South Africans are quick to plan a holiday in Cape Town’s central areas, posting selfies of the bright lights and towering skyscrapers on social media. All of which, mind you, are inextricably part of the Western Cape’s lure and have a rightful place in society.

But if you linger around the Cape for long enough, you’ll start to notice that many locals tend to gravitate towards the inner parts of the province to quiet their souls on weekends.

The Boland possesses an old-world charm and more rolling fields than you ever thought physically possible so close to a bustling metropolis. It’s not too far out of reach, so those coming from the cityside merely pop in for a day or two. They explore, eat, drink and are merry, and then pack up and go back to the never-sleeping Mother City.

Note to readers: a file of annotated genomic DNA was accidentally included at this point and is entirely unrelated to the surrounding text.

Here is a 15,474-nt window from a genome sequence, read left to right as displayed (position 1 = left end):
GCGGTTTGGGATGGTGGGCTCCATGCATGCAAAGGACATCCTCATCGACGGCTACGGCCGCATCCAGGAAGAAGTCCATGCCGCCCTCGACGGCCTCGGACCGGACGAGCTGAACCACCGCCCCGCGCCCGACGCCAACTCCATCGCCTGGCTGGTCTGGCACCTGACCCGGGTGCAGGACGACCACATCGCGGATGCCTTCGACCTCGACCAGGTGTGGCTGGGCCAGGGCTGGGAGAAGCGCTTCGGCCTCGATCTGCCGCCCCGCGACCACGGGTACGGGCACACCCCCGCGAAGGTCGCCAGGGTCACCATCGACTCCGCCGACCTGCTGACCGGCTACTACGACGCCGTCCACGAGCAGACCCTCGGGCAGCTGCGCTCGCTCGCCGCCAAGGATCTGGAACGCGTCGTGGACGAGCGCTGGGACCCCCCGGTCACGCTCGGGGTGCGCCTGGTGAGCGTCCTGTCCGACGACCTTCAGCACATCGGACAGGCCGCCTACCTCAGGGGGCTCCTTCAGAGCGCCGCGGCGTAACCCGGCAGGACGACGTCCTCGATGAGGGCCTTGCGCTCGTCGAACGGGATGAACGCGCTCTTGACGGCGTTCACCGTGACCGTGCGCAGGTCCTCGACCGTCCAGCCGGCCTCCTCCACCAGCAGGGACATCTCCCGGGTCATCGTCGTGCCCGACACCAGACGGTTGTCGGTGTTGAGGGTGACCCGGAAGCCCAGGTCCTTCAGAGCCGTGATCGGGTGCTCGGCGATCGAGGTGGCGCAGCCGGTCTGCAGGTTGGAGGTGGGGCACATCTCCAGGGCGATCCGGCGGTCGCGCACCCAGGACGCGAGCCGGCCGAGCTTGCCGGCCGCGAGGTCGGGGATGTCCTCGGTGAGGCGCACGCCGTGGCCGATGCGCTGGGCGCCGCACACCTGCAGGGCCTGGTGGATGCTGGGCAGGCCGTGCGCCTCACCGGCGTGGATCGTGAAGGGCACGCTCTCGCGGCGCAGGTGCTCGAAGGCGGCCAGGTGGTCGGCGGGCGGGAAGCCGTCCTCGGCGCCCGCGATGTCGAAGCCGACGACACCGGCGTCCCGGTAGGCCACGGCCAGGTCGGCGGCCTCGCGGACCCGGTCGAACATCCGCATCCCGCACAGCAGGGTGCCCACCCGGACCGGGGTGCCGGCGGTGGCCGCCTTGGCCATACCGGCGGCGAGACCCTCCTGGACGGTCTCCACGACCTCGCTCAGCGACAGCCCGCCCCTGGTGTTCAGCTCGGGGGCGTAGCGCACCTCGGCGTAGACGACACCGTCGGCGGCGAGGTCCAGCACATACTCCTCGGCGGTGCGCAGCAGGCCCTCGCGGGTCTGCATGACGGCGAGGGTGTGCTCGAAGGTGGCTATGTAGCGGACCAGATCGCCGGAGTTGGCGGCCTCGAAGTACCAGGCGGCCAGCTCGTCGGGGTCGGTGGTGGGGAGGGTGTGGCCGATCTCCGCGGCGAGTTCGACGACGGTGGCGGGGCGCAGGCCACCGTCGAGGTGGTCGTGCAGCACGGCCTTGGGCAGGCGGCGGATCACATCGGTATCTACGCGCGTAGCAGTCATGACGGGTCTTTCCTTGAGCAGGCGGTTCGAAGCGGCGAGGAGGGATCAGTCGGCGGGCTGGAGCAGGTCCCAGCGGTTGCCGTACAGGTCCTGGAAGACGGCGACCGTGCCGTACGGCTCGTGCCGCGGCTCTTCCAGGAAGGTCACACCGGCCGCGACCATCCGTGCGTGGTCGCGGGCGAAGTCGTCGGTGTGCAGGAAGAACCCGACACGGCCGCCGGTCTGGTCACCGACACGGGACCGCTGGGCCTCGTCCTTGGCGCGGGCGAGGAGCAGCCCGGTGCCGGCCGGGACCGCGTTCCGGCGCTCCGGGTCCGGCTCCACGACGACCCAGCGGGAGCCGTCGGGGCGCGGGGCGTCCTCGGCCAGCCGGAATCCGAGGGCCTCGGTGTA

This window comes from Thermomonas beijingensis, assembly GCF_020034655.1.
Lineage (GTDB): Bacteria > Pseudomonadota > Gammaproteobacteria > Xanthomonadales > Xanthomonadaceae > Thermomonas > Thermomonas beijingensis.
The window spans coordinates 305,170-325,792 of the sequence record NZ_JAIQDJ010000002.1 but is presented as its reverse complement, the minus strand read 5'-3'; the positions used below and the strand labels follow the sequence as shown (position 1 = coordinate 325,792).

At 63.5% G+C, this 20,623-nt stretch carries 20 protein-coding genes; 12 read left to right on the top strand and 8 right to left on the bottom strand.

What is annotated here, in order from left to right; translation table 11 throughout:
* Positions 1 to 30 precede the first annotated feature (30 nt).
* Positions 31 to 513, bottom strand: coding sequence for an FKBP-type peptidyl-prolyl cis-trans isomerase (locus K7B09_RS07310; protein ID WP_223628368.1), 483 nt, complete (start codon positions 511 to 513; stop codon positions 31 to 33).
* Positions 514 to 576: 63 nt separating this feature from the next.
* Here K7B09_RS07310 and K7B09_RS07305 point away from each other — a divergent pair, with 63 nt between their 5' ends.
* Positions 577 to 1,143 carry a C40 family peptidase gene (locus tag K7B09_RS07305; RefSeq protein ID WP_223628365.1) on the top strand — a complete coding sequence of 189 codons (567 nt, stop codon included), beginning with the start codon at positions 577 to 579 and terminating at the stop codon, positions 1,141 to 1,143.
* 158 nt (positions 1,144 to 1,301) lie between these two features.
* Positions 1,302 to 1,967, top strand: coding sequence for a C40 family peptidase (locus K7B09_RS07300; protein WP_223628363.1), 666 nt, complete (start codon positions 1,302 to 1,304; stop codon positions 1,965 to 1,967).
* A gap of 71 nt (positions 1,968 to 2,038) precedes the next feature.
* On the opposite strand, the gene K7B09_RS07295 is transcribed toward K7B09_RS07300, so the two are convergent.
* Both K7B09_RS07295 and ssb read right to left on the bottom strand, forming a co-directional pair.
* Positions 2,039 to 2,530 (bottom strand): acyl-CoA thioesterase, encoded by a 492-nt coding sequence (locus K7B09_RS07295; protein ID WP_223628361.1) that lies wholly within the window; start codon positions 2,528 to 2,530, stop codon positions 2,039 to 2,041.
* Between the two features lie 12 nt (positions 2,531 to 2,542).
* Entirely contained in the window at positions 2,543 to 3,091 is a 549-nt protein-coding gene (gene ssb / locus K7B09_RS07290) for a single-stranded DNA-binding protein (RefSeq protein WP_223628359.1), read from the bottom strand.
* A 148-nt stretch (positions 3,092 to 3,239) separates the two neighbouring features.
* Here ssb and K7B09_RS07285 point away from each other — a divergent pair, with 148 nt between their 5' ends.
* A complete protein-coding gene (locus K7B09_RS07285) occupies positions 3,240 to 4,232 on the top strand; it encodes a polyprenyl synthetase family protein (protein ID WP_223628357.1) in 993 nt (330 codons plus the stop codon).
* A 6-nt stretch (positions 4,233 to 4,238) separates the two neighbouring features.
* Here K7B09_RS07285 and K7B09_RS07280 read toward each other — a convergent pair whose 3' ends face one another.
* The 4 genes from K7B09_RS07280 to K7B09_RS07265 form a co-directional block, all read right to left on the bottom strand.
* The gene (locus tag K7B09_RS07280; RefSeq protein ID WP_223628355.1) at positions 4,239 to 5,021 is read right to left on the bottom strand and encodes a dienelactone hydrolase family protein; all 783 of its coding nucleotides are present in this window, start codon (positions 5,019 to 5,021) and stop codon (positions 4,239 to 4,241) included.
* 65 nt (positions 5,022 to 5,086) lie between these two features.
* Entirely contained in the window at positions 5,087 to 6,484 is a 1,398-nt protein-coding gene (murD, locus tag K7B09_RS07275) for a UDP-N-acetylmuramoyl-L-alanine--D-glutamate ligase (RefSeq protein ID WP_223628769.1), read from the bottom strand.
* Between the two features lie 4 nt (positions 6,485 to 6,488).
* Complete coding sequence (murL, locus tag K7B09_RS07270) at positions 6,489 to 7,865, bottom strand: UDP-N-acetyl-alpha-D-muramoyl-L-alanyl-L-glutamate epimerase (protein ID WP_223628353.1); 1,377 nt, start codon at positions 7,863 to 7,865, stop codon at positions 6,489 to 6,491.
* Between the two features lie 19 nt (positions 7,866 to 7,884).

The Bolanders leading slow-paced lives painting or writing are mildly amused but otherwise disinterested as the Capetonians descend on them, and they gladly lend their Boland to the masses for a day. The winemakers look up from their laborious winemaking, smiling to welcome the city folk because they know how much the southern suburbs dwellers are willing to spend on some really good wine. And good wine they will get, no less.

Once you’re out there, having a hearty brunch underneath an age-old oak tree in Franschhoek or strolling along the hills above Stellenbosch, you can almost imagine yourself in the French countryside. Except you don’t want to, because there’s nowhere else you’d rather be than right here in the Boland of South Africa.

Pictures: Anita Froneman

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